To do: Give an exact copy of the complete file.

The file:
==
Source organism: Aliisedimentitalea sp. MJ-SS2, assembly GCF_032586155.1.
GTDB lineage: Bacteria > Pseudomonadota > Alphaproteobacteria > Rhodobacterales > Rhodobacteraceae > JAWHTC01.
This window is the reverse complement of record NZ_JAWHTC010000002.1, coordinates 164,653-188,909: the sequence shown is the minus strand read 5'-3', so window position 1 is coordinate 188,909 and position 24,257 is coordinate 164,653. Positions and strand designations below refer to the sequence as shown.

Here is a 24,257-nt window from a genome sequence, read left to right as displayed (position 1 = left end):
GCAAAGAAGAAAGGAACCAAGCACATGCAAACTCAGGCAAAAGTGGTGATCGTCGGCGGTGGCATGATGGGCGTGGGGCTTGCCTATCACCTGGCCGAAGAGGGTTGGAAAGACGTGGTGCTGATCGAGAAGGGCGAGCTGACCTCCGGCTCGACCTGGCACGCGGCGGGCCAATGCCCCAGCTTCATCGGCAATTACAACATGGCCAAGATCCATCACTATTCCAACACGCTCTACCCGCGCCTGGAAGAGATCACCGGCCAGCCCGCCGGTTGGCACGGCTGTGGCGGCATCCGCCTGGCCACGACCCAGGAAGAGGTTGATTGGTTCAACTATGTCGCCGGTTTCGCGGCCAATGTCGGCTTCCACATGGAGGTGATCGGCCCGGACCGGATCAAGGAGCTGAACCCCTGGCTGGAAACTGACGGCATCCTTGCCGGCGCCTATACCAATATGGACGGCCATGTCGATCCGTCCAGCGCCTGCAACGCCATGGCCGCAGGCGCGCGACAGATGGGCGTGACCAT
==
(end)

Source organism: Aliisedimentitalea sp. MJ-SS2, assembly GCF_032586155.1.
GTDB lineage: Bacteria > Pseudomonadota > Alphaproteobacteria > Rhodobacterales > Rhodobacteraceae > JAWHTC01.
This window is the reverse complement of record NZ_JAWHTC010000002.1, coordinates 164,653-188,909: the sequence shown is the minus strand read 5'-3', so window position 1 is coordinate 188,909 and position 24,257 is coordinate 164,653. Positions and strand designations below refer to the sequence as shown.

Here is a 24,257-nt window from a genome sequence, read left to right as displayed (position 1 = left end):
GCAAAGAAGAAAGGAACCAAGCACATGCAAACTCAGGCAAAAGTGGTGATCGTCGGCGGTGGCATGATGGGCGTGGGGCTTGCCTATCACCTGGCCGAAGAGGGTTGGAAAGACGTGGTGCTGATCGAGAAGGGCGAGCTGACCTCCGGCTCGACCTGGCACGCGGCGGGCCAATGCCCCAGCTTCATCGGCAATTACAACATGGCCAAGATCCATCACTATTCCAACACGCTCTACCCGCGCCTGGAAGAGATCACCGGCCAGCCCGCCGGTTGGCACGGCTGTGGCGGCATCCGCCTGGCCACGACCCAGGAAGAGGTTGATTGGTTCAACTATGTCGCCGGTTTCGCGGCCAATGTCGGCTTCCACATGGAGGTGATCGGCCCGGACCGGATCAAGGAGCTGAACCCCTGGCTGGAAACTGACGGCATCCTTGCCGGCGCCTATACCAATATGGACGGCCATGTCGATCCGTCCAGCGCCTGCAACGCCATGGCCGCAGGCGCGCGACAGATGGGCGTGACCAT